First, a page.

Page 3229 - Week 10 - Thursday, 25 August 2005

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a volunteer staffer, given that such an activity was not part of his duties and the leader was neither aware of it nor condoned it.

The details of my third amendment go to specific instances where staff members present themselves as anonymous individuals at public meetings, consultations, special events and in the media, or they may declare their name but people outside this place do not know of their role in the Assembly. I would have thought it incumbent on members’ staff to declare their position and distance themselves from the political or policy position of their member if they chose. I believe, however, that it is the responsibility of members to ensure that their staff are aware of that expectation and do not manipulate their privileged position of information and influence and thus be supported in taking action to dismiss such staff if they do. I can see no justification for the Assembly to fund MLAs to run a secret service staff. I think it should be very clear that staff work for a particular MLA.

My fourth and final amendment is again stating the obvious to an extent. Strangely, though, the obvious does not always happen. I believe it is important for members to work respectfully with all staff in this institution. It is a privilege to fill the position of a member of the Assembly and to be supported in that work, as we are by staff of this place. No-one could argue that everyone gets on easily and well with everyone else—we would not be human if we did—but the basis for any constructive approach to work is that we treat each other respectfully. Of course that is particularly pertinent with regard to a member’s relationship with the non-partisan staff in this building who are duty-bound to provide exemplary service to every member, irrespective of their attitude, experience or creed.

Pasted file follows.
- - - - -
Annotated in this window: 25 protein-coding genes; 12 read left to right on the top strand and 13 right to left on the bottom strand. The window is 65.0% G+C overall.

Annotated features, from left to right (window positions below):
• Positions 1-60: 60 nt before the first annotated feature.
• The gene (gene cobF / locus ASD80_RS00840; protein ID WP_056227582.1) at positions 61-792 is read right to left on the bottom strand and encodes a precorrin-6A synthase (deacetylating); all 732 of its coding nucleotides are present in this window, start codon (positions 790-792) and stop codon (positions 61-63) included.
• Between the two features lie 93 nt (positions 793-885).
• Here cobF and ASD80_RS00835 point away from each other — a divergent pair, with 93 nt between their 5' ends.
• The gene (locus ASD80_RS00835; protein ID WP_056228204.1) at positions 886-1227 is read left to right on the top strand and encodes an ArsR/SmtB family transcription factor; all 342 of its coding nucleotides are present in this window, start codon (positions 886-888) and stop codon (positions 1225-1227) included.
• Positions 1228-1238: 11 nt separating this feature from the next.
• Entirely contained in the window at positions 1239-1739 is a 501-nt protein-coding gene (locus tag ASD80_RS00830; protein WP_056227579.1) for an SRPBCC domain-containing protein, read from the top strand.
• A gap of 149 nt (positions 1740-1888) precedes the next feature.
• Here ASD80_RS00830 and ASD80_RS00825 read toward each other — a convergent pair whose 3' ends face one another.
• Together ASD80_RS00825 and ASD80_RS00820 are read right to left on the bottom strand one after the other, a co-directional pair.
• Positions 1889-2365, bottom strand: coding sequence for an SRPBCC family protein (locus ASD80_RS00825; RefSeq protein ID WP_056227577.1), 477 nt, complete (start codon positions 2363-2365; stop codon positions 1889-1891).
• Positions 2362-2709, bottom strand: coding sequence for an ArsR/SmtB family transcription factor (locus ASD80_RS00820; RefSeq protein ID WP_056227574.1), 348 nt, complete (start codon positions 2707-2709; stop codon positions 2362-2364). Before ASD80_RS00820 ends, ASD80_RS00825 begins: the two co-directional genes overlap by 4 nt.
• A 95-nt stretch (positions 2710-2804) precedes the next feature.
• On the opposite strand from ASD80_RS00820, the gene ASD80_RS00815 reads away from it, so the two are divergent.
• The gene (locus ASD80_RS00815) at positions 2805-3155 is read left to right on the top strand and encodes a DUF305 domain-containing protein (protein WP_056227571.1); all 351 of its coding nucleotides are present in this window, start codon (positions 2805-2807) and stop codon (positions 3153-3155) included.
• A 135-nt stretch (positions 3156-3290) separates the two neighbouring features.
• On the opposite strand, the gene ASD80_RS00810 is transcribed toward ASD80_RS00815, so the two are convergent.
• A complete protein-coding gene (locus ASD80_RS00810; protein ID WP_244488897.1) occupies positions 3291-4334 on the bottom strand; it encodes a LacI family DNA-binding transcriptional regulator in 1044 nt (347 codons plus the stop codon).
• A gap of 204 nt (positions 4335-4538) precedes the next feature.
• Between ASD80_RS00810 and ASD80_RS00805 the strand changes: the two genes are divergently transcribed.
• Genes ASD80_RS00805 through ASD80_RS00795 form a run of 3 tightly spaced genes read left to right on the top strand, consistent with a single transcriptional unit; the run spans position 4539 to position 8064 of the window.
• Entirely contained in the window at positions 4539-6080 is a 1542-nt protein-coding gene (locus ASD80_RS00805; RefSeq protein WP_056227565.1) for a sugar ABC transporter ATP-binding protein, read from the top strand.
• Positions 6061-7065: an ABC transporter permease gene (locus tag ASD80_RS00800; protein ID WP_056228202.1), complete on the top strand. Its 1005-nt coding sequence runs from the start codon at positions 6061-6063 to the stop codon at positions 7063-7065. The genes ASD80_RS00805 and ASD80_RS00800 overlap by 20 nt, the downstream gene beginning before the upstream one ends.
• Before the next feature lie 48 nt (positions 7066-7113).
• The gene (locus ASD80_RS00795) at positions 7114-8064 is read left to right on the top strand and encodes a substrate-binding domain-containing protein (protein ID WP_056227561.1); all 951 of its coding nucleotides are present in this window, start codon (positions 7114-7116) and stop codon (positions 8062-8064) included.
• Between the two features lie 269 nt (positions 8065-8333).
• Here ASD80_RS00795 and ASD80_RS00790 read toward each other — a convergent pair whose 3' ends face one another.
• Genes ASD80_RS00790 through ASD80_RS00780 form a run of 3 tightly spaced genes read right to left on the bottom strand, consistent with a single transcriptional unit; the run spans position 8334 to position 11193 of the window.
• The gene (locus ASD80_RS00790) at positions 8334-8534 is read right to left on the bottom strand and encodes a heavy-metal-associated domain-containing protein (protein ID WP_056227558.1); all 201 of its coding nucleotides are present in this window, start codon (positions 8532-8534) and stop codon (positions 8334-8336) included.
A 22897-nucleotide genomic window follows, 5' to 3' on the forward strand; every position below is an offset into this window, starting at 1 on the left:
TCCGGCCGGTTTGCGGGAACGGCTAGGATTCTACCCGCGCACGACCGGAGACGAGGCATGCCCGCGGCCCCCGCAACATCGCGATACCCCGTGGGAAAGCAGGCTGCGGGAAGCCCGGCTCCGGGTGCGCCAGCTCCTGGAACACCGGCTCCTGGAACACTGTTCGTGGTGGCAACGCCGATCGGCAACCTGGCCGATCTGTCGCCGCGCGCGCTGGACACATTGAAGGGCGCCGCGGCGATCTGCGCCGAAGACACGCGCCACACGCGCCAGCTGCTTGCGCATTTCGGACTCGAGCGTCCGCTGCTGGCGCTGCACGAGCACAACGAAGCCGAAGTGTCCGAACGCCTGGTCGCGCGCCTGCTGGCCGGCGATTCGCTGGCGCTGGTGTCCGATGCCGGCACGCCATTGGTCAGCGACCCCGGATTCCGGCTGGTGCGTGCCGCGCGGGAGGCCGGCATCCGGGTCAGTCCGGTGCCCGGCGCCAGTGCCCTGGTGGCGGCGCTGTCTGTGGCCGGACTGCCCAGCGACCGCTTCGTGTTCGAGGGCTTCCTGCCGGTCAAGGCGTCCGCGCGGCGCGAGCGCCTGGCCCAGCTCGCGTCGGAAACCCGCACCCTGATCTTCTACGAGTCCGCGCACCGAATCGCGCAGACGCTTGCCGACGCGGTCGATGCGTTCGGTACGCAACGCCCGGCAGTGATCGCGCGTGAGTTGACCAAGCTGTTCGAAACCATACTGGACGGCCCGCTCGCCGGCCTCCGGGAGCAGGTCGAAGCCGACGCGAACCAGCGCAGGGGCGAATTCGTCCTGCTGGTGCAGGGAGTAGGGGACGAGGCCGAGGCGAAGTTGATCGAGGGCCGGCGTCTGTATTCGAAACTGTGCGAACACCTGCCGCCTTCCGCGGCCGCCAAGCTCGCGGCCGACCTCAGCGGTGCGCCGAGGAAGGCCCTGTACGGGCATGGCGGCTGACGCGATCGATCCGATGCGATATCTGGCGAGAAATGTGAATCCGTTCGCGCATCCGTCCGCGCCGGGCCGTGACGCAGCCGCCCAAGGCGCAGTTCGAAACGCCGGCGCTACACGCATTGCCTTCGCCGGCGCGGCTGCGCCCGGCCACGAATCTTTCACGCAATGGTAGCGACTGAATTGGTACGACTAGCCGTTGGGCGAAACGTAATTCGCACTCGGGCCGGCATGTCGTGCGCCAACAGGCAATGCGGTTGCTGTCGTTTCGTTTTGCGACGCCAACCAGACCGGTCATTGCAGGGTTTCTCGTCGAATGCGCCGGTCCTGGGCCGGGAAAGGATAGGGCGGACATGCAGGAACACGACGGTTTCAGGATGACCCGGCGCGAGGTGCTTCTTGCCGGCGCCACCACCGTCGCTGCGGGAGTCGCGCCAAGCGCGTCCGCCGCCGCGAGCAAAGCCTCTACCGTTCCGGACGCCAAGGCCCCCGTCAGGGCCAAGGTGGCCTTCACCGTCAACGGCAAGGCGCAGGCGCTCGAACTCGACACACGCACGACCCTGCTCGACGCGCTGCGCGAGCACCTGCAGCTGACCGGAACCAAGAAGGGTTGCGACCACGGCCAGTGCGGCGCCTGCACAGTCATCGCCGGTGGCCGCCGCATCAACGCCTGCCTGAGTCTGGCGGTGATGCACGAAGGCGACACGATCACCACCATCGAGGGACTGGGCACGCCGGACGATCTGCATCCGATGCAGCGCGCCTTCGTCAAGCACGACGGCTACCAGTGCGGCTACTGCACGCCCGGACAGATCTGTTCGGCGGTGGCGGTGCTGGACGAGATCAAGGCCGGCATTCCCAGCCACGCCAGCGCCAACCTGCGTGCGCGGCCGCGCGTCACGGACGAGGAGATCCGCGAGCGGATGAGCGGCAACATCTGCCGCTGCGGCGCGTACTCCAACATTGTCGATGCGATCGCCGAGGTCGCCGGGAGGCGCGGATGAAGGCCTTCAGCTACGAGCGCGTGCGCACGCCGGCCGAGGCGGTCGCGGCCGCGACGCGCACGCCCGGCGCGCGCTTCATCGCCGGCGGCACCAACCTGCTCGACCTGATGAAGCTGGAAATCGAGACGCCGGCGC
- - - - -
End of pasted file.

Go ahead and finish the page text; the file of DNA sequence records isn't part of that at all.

When substantive problems arise there are policies and procedures in place in the Assembly that can and ought to be followed. It seems to me that this Assembly does not have such a strong collegiate approach as I believe has been in evidence in previous assemblies. I suspect the fact that we now have a smaller crossbench, a majority government and an opposition which can no longer raise the numbers to advance its motions might have something to do with that.

I do not mean to cast aspersions on any individuals in the Assembly, nor to overrate any previous members. It is, I believe, that we are not obliged to work with each other to the degree that various assemblies have required, and that may lead to a deterioration in behaviour. I have sometimes seen that in this place. I do, however, use this debate as an opportunity to emphasise that the territory and the reputation of the Assembly profit from a collegiate and collaborative approach. In that spirit I commend what I think are intelligent, moderate amendments to every member of the Assembly.

MR BERRY (Ginninderra) (11.54): Mr Deputy Speaker, I wish to respond to the amendments. I thank Dr Foskey for her support for the code of conduct. I want to make the point first of all that the administration and procedure committee, in recommending the adoption of the code, said that there ought to be a review of the code some time in this Assembly to see what the experience has been and whether there ought to be any amendments. So I have an inherent resistance to too much change before we get to the point of the review.

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